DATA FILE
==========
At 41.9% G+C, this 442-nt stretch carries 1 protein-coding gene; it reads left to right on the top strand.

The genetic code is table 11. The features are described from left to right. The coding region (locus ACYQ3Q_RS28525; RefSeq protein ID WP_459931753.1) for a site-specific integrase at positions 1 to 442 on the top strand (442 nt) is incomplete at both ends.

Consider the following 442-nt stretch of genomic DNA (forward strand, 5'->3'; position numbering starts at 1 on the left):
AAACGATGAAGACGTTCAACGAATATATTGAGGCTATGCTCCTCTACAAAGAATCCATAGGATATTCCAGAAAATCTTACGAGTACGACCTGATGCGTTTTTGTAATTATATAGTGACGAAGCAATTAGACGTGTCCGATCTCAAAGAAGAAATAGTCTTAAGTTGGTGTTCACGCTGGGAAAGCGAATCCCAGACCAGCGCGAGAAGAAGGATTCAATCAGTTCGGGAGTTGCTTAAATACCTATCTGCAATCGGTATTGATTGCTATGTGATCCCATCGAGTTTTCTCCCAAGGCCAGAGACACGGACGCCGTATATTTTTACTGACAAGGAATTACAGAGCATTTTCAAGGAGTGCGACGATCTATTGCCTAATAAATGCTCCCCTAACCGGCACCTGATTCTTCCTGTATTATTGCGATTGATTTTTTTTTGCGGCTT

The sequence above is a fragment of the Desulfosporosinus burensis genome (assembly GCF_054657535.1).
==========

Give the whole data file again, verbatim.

At 41.9% G+C, this 442-nt stretch carries 1 protein-coding gene; it reads left to right on the top strand.

The genetic code is table 11. The features are described from left to right. The coding region (locus ACYQ3Q_RS28525; RefSeq protein ID WP_459931753.1) for a site-specific integrase at positions 1 to 442 on the top strand (442 nt) is incomplete at both ends.

Consider the following 442-nt stretch of genomic DNA (forward strand, 5'->3'; position numbering starts at 1 on the left):
AAACGATGAAGACGTTCAACGAATATATTGAGGCTATGCTCCTCTACAAAGAATCCATAGGATATTCCAGAAAATCTTACGAGTACGACCTGATGCGTTTTTGTAATTATATAGTGACGAAGCAATTAGACGTGTCCGATCTCAAAGAAGAAATAGTCTTAAGTTGGTGTTCACGCTGGGAAAGCGAATCCCAGACCAGCGCGAGAAGAAGGATTCAATCAGTTCGGGAGTTGCTTAAATACCTATCTGCAATCGGTATTGATTGCTATGTGATCCCATCGAGTTTTCTCCCAAGGCCAGAGACACGGACGCCGTATATTTTTACTGACAAGGAATTACAGAGCATTTTCAAGGAGTGCGACGATCTATTGCCTAATAAATGCTCCCCTAACCGGCACCTGATTCTTCCTGTATTATTGCGATTGATTTTTTTTTGCGGCTT

The sequence above is a fragment of the Desulfosporosinus burensis genome (assembly GCF_054657535.1).